The first of the five Otoñales (Autumn Pieces) which open the disc, has a superficial simplicity and repetitiveness, but is given character by some distinctively Andalusian harmonies and phrasing. The second Otoñale is thicker in texture; in it, Ruiz-Pipó makes striking use of Rosgueados (the rhythmically strummed chords) of flamenco. No.3 is quieter, its brief attractive melodies left undeveloped. In No.4 there are audible echoes of the Moorish and Sephardic contributions to traditional Andalusian music. In No.5 many of the above elements are brought together in the most ‘complete’ and satisfying piece in the set.

For his four Canciónes y danzas, Ruiz-Pipó borrows (and translates from Catalan) the title Federico Mompou gave to fifteen compositions he wrote (chiefly for piano) between 1918 and 1972. Like those of Mompou each of Ruiz-Pipó’s compositions consists of a slowish ‘song’, followed by a faster dance. We should probably see Ruiz-Pipó’s four Canciónes y danzas as a tribute to Mompou (Ruiz-Pipó was much given to composing music in honour of other Spanish composers). If there are any direct borrowings, I have failed to detect them. Canción y Danza No. 1 has, so far as I am aware, been recorded more often than any other composition by Ruiz-Pipó. In his notes to Volume 1 in this Naxos series, Wolfgang Weigel wrote somewhat dismissively of this work, calling the Canción y danza No.1 “a charming piece, but surely the most inoffensive and hackneyed of all his works”. “Charming” wouldn’t be a bad adjective to apply to Weigel’s performance of these two linked pieces; but if one listens to, say, Narciso Yepes’ recording of Canción y danza No.1 it stands revealed as a work of considerable emotional intensity, a work which is rhythmically compelling (in short, far more than just ‘charming’). Something of the work’s essential Spanishness (perhaps one should say its essentially Andalusian nature) seems to elude Weigel, a something that is fully captured by Yepes or, indeed, by Sharon Isbin, on her 1999 album Dreams of a World (Teldec). It is in the Canciónes y danzas that I find Wolfgang Weigel least convincing. These are not bad performances, by any means, but they don’t do full justice to the music as Weigel very largely does on the rest of this album.

The remainder of this disc is given over to a selection of Ruiz-Pipo’s Preludios. The preludio (Prelude)
was a genre to which the composer returned with some frequency; he was, I imagine, attracted by the imaginative and formal freedom it offered. He often dedicated individual preludes to named individuals, as gestures of respect and/or friendship. So here, for example, Weigel plays two preludios dedicated to the great guitarist Narciso Yepes, both of them striking for their use of space and silence as well as some richly expressive chords. Both pieces have something of what was once described as Yepes’ ‘dry sherry’ way of playing. Understandably, Ruiz-Pipó had a high opinion of Yepes’ technical skills and interpretative perception. That Yepes, like Ruiz-Pipó, undertook scholarly research into the history of Spanish music was perhaps a further bond between the two men. There was an age difference of just seven years between guitarist and composer – Yepes being the older.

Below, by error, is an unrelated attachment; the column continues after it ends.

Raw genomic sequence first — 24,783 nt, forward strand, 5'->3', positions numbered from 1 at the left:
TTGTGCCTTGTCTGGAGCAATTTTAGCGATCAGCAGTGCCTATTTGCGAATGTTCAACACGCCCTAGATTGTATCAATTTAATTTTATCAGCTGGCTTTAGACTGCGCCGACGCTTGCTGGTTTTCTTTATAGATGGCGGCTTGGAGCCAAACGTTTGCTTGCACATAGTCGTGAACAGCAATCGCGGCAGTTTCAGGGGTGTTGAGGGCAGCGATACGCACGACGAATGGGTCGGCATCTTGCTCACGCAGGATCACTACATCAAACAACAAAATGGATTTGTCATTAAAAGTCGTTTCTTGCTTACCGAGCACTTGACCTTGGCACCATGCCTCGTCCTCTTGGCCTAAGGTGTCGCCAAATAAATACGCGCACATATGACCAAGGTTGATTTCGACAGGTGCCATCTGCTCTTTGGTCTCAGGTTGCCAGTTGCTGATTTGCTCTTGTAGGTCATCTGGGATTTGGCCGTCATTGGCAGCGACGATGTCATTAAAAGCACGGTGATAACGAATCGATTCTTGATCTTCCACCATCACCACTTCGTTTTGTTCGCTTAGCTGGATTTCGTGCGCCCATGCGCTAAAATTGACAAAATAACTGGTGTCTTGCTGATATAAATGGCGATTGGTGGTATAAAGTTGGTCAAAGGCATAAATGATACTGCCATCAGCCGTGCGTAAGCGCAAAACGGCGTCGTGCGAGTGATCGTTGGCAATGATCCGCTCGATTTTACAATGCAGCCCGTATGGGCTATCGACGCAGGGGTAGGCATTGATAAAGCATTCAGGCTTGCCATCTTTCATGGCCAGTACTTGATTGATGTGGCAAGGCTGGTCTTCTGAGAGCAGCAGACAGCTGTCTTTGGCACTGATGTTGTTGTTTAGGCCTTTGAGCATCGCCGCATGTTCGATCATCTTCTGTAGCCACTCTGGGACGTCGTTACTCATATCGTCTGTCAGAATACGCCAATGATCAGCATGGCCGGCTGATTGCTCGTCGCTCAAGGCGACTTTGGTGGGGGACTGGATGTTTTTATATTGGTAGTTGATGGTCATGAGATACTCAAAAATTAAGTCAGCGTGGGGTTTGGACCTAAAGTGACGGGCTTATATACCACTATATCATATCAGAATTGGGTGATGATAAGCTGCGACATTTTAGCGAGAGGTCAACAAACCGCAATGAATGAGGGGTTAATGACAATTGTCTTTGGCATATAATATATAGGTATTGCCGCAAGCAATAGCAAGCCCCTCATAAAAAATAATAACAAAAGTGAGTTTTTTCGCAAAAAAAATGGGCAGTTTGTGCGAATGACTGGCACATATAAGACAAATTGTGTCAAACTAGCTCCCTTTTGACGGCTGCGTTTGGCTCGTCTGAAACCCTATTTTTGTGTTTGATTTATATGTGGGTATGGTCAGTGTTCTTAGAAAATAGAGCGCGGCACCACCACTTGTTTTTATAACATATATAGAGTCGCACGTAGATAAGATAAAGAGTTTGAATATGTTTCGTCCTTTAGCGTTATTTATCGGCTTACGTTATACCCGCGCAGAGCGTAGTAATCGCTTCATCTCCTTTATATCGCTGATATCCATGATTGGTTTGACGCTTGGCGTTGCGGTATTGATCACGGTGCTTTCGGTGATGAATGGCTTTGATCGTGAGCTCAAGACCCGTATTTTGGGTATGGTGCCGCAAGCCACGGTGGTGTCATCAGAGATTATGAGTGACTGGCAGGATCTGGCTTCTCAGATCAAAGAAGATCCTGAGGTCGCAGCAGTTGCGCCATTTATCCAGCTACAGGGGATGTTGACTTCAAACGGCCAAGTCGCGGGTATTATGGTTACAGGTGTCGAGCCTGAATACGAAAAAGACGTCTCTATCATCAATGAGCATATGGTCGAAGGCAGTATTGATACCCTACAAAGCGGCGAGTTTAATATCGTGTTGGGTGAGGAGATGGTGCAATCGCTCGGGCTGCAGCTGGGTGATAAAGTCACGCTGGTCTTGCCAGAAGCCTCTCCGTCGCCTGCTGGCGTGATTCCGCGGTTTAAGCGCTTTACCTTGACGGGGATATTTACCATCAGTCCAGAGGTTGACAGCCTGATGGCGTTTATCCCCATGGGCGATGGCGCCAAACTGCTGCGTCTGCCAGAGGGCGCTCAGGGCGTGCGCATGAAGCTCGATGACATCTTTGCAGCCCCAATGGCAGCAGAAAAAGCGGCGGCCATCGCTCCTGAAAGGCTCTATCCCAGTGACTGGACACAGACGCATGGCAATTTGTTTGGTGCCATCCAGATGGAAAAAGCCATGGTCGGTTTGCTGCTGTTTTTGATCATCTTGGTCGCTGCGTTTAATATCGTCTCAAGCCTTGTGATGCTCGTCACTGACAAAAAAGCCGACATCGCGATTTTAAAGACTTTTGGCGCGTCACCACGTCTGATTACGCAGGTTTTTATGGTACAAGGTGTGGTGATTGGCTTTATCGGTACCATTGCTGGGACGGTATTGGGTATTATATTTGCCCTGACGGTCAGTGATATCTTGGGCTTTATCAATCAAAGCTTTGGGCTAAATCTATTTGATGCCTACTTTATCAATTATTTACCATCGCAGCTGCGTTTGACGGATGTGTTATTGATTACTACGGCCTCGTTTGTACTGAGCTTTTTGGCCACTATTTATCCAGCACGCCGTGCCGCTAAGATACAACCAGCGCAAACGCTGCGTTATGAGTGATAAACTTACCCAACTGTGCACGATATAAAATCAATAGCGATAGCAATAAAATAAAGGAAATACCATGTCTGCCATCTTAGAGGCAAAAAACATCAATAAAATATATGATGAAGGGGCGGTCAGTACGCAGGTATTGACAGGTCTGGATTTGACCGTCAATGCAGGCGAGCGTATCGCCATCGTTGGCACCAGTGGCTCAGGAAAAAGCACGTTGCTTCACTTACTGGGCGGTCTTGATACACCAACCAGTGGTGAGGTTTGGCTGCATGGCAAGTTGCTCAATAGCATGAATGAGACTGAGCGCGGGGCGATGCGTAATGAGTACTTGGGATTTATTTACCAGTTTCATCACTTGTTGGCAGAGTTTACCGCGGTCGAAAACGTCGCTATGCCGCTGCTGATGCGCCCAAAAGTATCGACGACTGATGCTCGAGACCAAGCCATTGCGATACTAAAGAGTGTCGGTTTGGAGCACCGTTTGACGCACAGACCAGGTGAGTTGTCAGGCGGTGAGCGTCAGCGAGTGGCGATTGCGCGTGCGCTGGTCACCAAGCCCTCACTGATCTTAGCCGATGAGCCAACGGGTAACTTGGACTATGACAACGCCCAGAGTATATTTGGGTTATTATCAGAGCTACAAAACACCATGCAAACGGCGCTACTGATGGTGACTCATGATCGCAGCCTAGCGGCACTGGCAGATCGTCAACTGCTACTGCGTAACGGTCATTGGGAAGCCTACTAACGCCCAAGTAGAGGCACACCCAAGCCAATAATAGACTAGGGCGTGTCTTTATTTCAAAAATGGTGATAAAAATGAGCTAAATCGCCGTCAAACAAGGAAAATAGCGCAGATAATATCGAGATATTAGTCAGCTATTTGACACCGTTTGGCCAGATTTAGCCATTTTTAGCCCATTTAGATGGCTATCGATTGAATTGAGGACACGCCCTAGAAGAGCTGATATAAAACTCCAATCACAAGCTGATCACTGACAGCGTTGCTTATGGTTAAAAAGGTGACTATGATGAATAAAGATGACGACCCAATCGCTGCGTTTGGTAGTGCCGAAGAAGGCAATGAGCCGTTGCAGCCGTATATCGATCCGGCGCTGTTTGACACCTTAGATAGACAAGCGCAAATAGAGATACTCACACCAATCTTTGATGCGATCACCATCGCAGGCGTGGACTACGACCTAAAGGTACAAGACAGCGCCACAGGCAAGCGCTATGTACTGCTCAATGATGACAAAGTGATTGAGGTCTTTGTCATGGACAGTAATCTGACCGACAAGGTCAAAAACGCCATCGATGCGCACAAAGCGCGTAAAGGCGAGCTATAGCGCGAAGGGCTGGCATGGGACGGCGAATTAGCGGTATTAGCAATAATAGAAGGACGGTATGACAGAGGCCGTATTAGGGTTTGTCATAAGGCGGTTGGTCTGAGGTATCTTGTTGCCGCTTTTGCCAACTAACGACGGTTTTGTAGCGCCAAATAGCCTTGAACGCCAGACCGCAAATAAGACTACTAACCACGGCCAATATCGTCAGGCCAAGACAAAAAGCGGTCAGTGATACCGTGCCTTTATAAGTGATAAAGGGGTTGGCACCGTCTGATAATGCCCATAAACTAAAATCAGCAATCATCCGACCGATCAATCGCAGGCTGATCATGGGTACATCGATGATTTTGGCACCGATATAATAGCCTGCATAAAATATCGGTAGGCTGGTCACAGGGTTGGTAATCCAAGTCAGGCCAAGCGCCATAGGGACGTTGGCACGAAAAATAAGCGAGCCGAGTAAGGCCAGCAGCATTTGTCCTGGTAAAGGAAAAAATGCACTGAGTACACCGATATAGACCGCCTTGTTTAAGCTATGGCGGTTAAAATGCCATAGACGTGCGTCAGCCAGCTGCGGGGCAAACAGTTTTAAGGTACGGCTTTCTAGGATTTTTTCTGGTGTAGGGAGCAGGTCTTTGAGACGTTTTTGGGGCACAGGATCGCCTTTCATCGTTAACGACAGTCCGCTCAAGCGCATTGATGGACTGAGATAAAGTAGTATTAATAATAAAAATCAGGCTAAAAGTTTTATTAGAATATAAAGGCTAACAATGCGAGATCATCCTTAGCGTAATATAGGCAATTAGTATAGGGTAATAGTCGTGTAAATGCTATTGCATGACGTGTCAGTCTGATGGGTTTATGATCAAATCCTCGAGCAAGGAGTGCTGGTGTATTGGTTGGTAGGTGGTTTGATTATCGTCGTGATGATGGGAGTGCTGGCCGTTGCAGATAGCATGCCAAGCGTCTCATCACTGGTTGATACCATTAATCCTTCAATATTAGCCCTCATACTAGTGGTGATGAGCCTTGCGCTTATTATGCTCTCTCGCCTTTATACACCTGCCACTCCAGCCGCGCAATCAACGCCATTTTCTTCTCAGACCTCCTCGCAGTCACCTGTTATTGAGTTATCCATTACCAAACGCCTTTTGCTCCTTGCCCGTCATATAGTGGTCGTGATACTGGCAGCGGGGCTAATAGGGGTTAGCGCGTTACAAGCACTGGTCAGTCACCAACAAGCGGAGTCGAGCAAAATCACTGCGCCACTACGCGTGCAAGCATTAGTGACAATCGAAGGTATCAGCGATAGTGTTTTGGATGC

The disc ends with a set of seven preludes dedicated to the Japanese guitarist Yasumasa Obara. That Ruiz-Pipó composed and dedicated a set of 7 preludes to Obara suggests that they may have been written to a commission. Obara was born in 1914; some sources give the date of his death as 1980 (which is probably correct), while others suggest 1990. As well as being an accomplished guitarist, Yasumasa Obara was an influential teacher of the instrument in Japan. Distinguished students of his include his daughter Seiko Obara, Norio Sato, Atsumasa Nakabayashi and Kozo Tate. In this set of seven preludes for Obara, the flamenco-influenced Spanish idiom which is typical of many of Ruiz-Pipó’s works for solo guitar is less obviously present – except in No.5. Elsewhere these pieces reflect Ruiz-Pipó’s familiarity with, and ability to write in, the ‘international’ style of classical guitar music which had established itself by the 1970s. These are pleasant and interesting pieces, but they don’t have the passion of Ruiz-Pipó’s best works for solo guitar, being without the expressive harshness of flamenco or its abrupt changes of mood, things which one finds in his better works. Still, these preludes are well worth hearing, being thoughtful and harmonically sophisticated.

I welcome this second volume of Ruiz-Pipó’s Works with Guitar. Like its predecessor it is a valuable and useful addition to the Naxos Guitar Collection. Enough relevant works remain – such as, in no particular order, Homenaje a Antonio de Cabezon, Requilorio, Guitar Sonata “pur un taxi”, Cuatro para Cuatro, A Sevilla , Laudes, 2 miniaturas Catalanas, Tiento por Tiento, Preludio y Toccata, To John, Homenaje a Villa Lobos and Cantos a la Noche – for the series to continue, and I very much hope that it will. In an ideal world we would also have a recording of Ruiz-Pipo’s guitar concertos and at least some of his compositions for piano.

Though I have a few reservations, this CD, like its predecessor, provides a useful introduction to the guitar works of an interesting, but largely unsung, Spanish composer, being very decently played and well recorded.

Glyn Pursglove